From now until the end of the year, I will be sharing the 12 best legal marketing lessons from this blog, choosing what I think is the most beneficial post from each month in 2014.  Each one of them can help you improve your legal marketing in 2015.

From September 2014:

Why Aren’t Lawyers Getting Paid?

The 12 Best Legal Marketing Lessons from 2014: #9. Why Aren’t Lawyers Getting Paid?A recent LexisNexis survey of 309 U.S.-based law firms — 75% of which were firms with less than 10 attorneys — reports that 39% of a typical practice’s client accounts are past due. And of these past due accounts, only half are likely to be paid.

That’s a lot of cash flow down the toilet.

In fact, 73% of small firms say they have past due accounts and 53% of firms have client accounts where between 10% and 39% are past due.

So why aren’t lawyers getting paid?

The #1 reason by far cited by the lawyers in the survey (82.5%) was “client financial hardship.”  The other reasons in order of prevalence:

  • Client challenged value of charges
  • Miscommunication
  • Bill was for services performed too far in the past
  • Client disputed services
  • Bill format unclear to client
  • In the “Other” category were these reasons for past due bills:
  • Invoices sent irregularly
  • Poor tracking of fees and services
  • Bills sent too infrequently and bill larger than client expected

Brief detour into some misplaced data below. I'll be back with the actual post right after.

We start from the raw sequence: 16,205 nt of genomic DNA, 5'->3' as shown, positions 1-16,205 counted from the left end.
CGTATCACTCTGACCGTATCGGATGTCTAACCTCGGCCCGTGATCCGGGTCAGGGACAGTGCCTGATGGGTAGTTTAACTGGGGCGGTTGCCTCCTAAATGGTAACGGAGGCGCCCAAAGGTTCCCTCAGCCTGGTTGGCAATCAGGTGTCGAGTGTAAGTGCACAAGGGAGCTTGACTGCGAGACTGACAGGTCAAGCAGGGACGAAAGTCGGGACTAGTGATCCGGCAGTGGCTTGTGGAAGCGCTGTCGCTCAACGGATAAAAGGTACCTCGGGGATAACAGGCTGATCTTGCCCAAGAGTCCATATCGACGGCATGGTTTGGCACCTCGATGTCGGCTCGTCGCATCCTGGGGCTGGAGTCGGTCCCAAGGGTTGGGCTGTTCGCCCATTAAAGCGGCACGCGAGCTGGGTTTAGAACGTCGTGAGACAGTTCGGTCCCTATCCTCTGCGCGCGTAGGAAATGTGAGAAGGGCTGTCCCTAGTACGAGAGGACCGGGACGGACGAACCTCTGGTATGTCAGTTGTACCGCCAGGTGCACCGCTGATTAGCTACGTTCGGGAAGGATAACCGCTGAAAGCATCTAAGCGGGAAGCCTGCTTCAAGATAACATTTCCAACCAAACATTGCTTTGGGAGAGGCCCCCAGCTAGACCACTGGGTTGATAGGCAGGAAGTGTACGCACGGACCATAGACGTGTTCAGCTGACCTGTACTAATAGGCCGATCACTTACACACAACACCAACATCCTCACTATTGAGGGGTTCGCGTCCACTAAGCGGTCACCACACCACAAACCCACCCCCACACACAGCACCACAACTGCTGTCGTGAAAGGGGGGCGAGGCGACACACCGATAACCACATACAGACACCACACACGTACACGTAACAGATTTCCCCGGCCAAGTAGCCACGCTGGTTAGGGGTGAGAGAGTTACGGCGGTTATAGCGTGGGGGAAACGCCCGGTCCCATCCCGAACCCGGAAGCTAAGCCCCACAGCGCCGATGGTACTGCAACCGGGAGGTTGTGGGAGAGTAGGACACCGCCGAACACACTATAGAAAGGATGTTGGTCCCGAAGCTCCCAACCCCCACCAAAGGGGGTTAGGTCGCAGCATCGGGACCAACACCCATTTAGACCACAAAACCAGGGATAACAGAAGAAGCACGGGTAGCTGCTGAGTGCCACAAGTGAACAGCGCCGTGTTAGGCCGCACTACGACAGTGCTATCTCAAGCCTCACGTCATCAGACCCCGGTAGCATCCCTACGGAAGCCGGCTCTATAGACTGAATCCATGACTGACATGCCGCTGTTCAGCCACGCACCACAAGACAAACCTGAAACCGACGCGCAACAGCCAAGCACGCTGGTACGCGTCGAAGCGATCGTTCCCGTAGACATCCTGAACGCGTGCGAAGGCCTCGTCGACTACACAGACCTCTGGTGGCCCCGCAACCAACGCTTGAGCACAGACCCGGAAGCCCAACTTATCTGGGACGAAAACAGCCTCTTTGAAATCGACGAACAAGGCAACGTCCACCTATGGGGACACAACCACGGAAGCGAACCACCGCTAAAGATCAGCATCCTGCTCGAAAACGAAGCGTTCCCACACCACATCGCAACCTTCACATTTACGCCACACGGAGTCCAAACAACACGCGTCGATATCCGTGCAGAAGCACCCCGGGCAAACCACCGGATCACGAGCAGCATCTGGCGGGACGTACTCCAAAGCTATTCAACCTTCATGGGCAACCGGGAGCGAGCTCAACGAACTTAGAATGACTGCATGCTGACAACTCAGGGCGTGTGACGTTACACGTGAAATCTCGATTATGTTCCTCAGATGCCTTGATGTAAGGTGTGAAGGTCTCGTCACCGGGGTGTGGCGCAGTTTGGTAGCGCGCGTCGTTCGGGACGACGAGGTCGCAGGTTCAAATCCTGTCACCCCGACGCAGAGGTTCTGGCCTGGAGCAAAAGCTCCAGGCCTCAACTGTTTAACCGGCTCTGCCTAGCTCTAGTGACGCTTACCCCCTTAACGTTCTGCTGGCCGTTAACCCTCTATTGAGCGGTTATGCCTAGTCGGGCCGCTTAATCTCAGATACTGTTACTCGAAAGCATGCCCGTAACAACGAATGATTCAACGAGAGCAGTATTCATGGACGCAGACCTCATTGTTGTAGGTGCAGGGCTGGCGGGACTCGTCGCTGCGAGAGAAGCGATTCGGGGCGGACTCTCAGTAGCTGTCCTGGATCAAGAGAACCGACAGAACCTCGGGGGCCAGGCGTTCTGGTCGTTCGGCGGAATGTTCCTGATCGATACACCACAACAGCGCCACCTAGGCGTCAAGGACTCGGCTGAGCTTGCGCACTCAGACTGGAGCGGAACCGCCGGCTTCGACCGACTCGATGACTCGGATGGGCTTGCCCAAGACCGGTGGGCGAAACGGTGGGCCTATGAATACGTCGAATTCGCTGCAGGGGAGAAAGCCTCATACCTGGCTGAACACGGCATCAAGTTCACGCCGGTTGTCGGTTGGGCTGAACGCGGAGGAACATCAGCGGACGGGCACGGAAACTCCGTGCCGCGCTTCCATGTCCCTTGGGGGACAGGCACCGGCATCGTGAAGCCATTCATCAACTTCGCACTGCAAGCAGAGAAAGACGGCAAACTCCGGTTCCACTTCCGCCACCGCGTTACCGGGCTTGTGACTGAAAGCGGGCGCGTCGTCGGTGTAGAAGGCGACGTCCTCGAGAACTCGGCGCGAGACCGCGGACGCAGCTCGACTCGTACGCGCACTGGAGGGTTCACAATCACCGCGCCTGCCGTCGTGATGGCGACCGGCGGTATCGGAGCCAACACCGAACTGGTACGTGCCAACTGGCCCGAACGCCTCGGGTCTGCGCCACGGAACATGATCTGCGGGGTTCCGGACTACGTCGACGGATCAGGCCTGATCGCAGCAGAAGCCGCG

• Inconsistent billing
  • Corporate client with slow internal bureaucracy
  • Not a priority for client to pay

It’s really hard to believe that four out of 10 clients are financial hardship cases.  But if these survey results are accurate, then law firms have a huge disconnect in one or more of these critical functions:

Marketing — you are clearly marketing to — and attracting — the wrong type of client.

Sales — you are not managing client expectations or educating them on the value of your services.

Business processes — you have a broken billing model (i.e., hourly billing) or you do not have the proper systems in place to handle your billing and collections.

In the survey, attorneys admitted to something we all know is true (and is a lot more believable than client financial hardship):  lawyers hate asking clients for money.  They find it embarrassing, distasteful, even greedy.

But I don’t know any lawyers who find money itself embarrassing, distasteful or greedy!

The thing is, if you don’t expect to be paid, your receivables will probably reflect that.  If you pursue your work on your client’s behalf with passion, you should pursue payment for that work with the same passion.

So you either need to change your attitude or task this out to someone who is not afraid to bulldog clients about their bills.  Your profitability depends on it.

P. S.  If you missed it, read my post about Tips for How to Bill Smarter.

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